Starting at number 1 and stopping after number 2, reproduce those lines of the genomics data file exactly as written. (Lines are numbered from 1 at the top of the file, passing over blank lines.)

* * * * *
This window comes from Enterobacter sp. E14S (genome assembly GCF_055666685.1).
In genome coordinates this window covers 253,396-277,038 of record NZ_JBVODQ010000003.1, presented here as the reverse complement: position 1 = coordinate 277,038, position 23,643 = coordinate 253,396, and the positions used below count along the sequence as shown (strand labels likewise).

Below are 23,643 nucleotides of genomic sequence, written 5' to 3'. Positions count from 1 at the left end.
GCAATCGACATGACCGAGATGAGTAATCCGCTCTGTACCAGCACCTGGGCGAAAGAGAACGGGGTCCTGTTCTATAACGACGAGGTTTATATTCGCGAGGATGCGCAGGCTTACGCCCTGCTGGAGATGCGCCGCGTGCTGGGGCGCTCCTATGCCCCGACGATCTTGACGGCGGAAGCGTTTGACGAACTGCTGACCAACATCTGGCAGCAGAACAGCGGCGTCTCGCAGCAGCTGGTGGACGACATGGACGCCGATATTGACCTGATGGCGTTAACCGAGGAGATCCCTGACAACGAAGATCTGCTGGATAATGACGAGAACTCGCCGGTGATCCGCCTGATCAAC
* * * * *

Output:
This window comes from Enterobacter sp. E14S (genome assembly GCF_055666685.1).
In genome coordinates this window covers 253,396-277,038 of record NZ_JBVODQ010000003.1, presented here as the reverse complement: position 1 = coordinate 277,038, position 23,643 = coordinate 253,396, and the positions used below count along the sequence as shown (strand labels likewise).